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  •        Representing the owners of Balasses House, who have applied to change the classification of the Amagansett antiques shop and gallery from limited business overlay to central business, allowing a broader use that he called “general retail,” Rick Whalen, an attorney, sought the support of the Amagansett Citizens Advisory Committee on Monday night.

  • An hour or so into Monday night’s standing-room-only meeting of the Amagansett Citizens Advisory Committee it was time for the main event: a discussion with the Connecticut developers whose proposed luxury senior citizen community at would remake Amagansett’s eastern face.
  •     The number of young people in today’s information-overloaded America who are managing to make a living writing poetry probably exceeds the nation’s current population of ivory-billed woodpeckers, but both birds and poets are indisputably endangered.

  • Sag Harborite hopes clues will lead to masterpieces lost in World War II
  •     There were maybe 30 of us at GeekHampton in Sag Harbor the other night, watching a PowerPoint presentation on how to spot an Internet “phishing” scam.

        Not a virus, not a bug, not a worm, not even the so-called “Nigerian 419” shakedown (419 is the number of the Nigerian Criminal Code section dealing with fraud — thank you, Wikipedia), where somebody in Lagos urgently desires to give you a big chunk of his rich uncle’s money in exchange for a little of yours to bribe it out of the country.

  •    On Memorial Day 2011, Fran Castan wrote searingly in this newspaper of the death of her first husband, the Look magazine war correspondent Sam Castan, killed by enemy fire in the highlands of Vietnam, just an hour’s plane ride away from their apartment in Hong Kong. Traumatized, she fled the British colony, where they had happily settled short months before, and returned to the United States, carrying their 13-month-old toddler and a weight of buried memories that would surface many years later in her award-winning poetry.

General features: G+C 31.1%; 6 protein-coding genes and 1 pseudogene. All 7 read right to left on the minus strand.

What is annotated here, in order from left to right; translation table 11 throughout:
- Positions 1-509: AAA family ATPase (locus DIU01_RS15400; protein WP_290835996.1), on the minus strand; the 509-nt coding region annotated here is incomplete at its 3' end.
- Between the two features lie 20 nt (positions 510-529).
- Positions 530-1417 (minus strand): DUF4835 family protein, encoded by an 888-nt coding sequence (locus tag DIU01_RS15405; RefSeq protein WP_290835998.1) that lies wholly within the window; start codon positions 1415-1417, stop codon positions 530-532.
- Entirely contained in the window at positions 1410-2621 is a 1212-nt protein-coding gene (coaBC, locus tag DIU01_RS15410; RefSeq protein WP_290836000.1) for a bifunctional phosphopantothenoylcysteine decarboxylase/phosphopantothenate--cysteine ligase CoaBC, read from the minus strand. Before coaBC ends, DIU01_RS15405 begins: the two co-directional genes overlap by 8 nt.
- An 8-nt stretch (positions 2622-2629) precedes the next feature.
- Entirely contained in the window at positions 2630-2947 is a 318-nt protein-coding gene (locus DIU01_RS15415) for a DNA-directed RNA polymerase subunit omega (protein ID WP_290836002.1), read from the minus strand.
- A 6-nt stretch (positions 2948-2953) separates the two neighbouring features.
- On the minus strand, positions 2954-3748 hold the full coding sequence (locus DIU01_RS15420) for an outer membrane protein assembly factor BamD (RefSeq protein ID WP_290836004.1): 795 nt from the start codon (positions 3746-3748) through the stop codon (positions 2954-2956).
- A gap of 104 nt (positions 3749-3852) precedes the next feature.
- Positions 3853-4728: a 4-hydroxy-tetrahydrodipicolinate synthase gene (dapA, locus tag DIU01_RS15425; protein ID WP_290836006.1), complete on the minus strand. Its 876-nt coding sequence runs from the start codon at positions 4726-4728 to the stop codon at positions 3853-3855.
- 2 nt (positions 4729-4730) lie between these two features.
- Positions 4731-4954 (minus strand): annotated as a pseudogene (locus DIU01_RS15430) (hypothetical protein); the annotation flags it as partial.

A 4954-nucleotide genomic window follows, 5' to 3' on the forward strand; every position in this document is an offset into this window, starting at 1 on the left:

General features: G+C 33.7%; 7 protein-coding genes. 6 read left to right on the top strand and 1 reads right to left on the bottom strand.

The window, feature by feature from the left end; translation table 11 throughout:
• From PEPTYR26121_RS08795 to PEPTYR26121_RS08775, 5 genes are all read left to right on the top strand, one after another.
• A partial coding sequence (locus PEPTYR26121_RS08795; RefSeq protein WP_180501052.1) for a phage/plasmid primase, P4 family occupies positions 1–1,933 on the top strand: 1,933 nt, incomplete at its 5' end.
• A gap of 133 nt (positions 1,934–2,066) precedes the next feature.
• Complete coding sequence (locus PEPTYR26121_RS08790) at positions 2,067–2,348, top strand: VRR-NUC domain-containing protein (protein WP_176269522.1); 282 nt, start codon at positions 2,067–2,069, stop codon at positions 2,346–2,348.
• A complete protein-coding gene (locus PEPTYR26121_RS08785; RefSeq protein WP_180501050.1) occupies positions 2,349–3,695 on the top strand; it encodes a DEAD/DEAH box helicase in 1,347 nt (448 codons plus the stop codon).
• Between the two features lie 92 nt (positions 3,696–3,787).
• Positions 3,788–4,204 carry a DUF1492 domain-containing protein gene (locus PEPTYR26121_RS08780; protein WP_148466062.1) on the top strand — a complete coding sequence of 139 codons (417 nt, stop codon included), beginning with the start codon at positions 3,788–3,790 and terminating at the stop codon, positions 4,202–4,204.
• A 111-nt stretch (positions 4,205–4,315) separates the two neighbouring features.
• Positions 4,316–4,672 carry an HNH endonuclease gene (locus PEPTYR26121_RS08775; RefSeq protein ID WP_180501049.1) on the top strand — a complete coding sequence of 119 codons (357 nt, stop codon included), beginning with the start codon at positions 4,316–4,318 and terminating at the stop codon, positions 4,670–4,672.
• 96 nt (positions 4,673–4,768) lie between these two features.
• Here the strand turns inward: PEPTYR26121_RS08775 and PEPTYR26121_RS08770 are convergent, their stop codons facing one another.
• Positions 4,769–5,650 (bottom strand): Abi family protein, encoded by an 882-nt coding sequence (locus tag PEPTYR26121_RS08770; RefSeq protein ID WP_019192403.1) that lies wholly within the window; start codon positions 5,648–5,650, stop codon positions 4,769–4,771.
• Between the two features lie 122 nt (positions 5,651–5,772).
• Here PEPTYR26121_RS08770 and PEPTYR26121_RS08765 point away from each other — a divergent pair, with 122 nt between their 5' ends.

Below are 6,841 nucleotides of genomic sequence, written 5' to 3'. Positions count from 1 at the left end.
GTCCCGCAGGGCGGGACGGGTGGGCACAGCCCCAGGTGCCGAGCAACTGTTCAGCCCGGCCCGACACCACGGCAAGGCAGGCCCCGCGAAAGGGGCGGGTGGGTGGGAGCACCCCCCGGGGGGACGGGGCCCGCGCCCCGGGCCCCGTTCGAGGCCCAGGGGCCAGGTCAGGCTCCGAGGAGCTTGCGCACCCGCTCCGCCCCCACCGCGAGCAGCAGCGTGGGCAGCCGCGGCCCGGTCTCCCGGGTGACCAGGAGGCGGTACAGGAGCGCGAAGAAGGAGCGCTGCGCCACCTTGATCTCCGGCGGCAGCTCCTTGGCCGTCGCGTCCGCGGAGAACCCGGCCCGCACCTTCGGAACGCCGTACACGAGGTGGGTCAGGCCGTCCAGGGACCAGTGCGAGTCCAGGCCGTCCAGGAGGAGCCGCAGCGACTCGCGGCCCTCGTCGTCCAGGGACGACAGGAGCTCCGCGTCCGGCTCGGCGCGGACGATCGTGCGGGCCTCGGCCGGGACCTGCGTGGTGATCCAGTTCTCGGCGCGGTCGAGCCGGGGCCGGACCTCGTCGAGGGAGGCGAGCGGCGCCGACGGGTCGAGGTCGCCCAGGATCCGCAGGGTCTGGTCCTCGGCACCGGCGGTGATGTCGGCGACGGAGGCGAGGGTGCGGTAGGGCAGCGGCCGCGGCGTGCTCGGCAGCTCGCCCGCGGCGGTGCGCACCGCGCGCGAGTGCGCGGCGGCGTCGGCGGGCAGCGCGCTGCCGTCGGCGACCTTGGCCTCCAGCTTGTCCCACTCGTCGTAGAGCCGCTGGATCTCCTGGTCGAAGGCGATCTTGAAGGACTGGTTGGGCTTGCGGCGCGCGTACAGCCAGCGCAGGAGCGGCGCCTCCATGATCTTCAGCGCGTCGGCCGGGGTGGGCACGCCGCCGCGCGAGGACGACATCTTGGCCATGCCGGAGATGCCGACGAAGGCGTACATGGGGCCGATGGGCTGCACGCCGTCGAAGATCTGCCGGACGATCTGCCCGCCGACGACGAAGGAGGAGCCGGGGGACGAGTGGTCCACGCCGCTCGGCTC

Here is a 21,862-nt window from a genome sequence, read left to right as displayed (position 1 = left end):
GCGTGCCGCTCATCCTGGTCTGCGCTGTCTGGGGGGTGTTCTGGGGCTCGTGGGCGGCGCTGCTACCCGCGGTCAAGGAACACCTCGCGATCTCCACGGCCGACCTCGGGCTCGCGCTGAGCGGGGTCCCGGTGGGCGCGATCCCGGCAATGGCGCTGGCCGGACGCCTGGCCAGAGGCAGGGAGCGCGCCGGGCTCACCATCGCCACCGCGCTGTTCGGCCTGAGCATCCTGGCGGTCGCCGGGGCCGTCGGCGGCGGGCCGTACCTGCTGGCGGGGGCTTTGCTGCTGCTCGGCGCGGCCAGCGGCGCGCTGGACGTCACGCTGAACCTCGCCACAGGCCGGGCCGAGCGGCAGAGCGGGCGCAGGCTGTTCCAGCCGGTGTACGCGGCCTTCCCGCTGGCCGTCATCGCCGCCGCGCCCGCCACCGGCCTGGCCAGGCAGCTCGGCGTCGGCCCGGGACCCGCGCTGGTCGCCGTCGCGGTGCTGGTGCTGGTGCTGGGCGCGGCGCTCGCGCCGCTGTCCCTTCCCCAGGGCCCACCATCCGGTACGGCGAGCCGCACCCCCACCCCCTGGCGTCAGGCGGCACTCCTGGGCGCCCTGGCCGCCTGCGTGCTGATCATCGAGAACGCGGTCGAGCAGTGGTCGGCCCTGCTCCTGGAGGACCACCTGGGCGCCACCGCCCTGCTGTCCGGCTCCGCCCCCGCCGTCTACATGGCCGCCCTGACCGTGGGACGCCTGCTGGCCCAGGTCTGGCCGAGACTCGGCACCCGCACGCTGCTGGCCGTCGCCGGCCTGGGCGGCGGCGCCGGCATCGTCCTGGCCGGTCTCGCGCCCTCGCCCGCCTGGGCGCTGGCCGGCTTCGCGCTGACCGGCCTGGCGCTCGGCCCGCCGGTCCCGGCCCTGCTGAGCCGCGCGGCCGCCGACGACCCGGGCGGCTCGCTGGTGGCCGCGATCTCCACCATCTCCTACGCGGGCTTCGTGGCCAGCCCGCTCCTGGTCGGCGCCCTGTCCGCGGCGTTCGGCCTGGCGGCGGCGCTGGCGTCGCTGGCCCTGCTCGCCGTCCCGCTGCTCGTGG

•     While public libraries everywhere are adapting more or less effectively to the many challenges posed by the technological revolution, the East Hampton Library — known not so very long ago for its dusty stacks, once-a-year book sales, and “Shhh, quiet, please” admonitions — is fast becoming a pacesetter among its peers. Not only is it keeping up with digital change, it is running a step or two ahead.

  • Here is the charming seaside cottage that everyone dreams of owning — until they live in it for a while, and realize that in addition to those attractive glass doorknobs and great old clawfoot tub it has a single electric outlet in each small bedroom, tiny or nonexistent closets, and low ceilings just right for their great-grandparents’ generation.
  •     Indie, activist, hip, smart, relevant? Then you will want to know that the Feminist Press, a nonprofit literary publishing house that takes pride in being all that and more, is holding its annual Hamptons fund-raiser on Sunday, and that B. Smith’s restaurant on Long Wharf in Sag Harbor is the place for the like-minded to be.

  • The mother of Mr. Wasserstein’s sixth child, Sky Wasserstein, has sued the older children for access to the estate, known as Cranberry Dune

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